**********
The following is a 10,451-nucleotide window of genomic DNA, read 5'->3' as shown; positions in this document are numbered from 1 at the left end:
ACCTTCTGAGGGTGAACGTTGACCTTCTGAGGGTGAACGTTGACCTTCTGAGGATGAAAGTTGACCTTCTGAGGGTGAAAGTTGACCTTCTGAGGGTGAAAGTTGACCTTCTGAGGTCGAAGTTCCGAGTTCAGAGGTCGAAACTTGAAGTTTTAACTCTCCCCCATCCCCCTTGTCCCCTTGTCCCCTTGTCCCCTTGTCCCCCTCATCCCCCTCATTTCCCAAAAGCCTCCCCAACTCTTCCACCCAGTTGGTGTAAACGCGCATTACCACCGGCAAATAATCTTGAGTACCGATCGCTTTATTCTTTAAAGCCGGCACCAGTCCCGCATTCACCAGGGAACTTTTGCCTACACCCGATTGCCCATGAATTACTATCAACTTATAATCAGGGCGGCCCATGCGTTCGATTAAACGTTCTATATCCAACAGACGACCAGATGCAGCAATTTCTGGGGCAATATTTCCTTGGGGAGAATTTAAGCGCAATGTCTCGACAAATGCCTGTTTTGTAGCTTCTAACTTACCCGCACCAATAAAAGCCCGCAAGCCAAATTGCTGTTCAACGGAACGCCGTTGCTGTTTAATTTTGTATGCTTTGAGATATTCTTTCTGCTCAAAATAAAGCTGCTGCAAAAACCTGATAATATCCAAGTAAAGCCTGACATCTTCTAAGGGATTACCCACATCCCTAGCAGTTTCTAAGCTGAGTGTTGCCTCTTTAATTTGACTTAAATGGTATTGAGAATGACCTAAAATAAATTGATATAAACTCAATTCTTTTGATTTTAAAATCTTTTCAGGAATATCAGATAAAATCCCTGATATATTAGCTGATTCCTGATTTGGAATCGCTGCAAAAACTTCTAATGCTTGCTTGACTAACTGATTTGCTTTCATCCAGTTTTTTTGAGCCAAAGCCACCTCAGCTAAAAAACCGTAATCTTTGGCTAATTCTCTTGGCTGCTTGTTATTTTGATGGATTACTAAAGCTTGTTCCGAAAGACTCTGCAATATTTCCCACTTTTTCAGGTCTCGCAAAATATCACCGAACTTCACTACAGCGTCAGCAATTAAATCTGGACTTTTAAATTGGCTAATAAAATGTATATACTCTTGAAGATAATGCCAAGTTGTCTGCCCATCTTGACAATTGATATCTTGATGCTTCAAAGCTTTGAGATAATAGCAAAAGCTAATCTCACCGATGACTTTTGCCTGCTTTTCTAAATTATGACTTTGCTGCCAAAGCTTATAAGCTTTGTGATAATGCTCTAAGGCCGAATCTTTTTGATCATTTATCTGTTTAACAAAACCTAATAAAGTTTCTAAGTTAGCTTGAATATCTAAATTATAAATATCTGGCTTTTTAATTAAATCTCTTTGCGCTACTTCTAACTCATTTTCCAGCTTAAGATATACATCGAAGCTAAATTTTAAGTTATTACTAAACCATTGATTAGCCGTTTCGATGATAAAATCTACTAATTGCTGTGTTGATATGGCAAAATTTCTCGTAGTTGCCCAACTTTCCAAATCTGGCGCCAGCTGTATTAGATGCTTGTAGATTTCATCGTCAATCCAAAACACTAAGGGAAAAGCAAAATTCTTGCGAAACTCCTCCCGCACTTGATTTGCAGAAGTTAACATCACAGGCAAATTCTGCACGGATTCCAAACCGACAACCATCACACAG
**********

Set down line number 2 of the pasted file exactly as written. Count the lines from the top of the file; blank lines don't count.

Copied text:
ACCTTCTGAGGGTGAACGTTGACCTTCTGAGGGTGAACGTTGACCTTCTGAGGATGAAAGTTGACCTTCTGAGGGTGAAAGTTGACCTTCTGAGGGTGAAAGTTGACCTTCTGAGGTCGAAGTTCCGAGTTCAGAGGTCGAAACTTGAAGTTTTAACTCTCCCCCATCCCCCTTGTCCCCTTGTCCCCTTGTCCCCTTGTCCCCCTCATCCCCCTCATTTCCCAAAAGCCTCCCCAACTCTTCCACCCAGTTGGTGTAAACGCGCATTACCACCGGCAAATAATCTTGAGTACCGATCGCTTTATTCTTTAAAGCCGGCACCAGTCCCGCATTCACCAGGGAACTTTTGCCTACACCCGATTGCCCATGAATTACTATCAACTTATAATCAGGGCGGCCCATGCGTTCGATTAAACGTTCTATATCCAACAGACGACCAGATGCAGCAATTTCTGGGGCAATATTTCCTTGGGGAGAATTTAAGCGCAATGTCTCGACAAATGCCTGTTTTGTAGCTTCTAACTTACCCGCACCAATAAAAGCCCGCAAGCCAAATTGCTGTTCAACGGAACGCCGTTGCTGTTTAATTTTGTATGCTTTGAGATATTCTTTCTGCTCAAAATAAAGCTGCTGCAAAAACCTGATAATATCCAAGTAAAGCCTGACATCTTCTAAGGGATTACCCACATCCCTAGCAGTTTCTAAGCTGAGTGTTGCCTCTTTAATTTGACTTAAATGGTATTGAGAATGACCTAAAATAAATTGATATAAACTCAATTCTTTTGATTTTAAAATCTTTTCAGGAATATCAGATAAAATCCCTGATATATTAGCTGATTCCTGATTTGGAATCGCTGCAAAAACTTCTAATGCTTGCTTGACTAACTGATTTGCTTTCATCCAGTTTTTTTGAGCCAAAGCCACCTCAGCTAAAAAACCGTAATCTTTGGCTAATTCTCTTGGCTGCTTGTTATTTTGATGGATTACTAAAGCTTGTTCCGAAAGACTCTGCAATATTTCCCACTTTTTCAGGTCTCGCAAAATATCACCGAACTTCACTACAGCGTCAGCAATTAAATCTGGACTTTTAAATTGGCTAATAAAATGTATATACTCTTGAAGATAATGCCAAGTTGTCTGCCCATCTTGACAATTGATATCTTGATGCTTCAAAGCTTTGAGATAATAGCAAAAGCTAATCTCACCGATGACTTTTGCCTGCTTTTCTAAATTATGACTTTGCTGCCAAAGCTTATAAGCTTTGTGATAATGCTCTAAGGCCGAATCTTTTTGATCATTTATCTGTTTAACAAAACCTAATAAAGTTTCTAAGTTAGCTTGAATATCTAAATTATAAATATCTGGCTTTTTAATTAAATCTCTTTGCGCTACTTCTAACTCATTTTCCAGCTTAAGATATACATCGAAGCTAAATTTTAAGTTATTACTAAACCATTGATTAGCCGTTTCGATGATAAAATCTACTAATTGCTGTGTTGATATGGCAAAATTTCTCGTAGTTGCCCAACTTTCCAAATCTGGCGCCAGCTGTATTAGATGCTTGTAGATTTCATCGTCAATCCAAAACACTAAGGGAAAAGCAAAATTCTTGCGAAACTCCTCCCGCACTTGATTTGCAGAAGTTAACATCACAGGCAAATTCTGCACGGATTCCAAACCGACAACCATCACACAG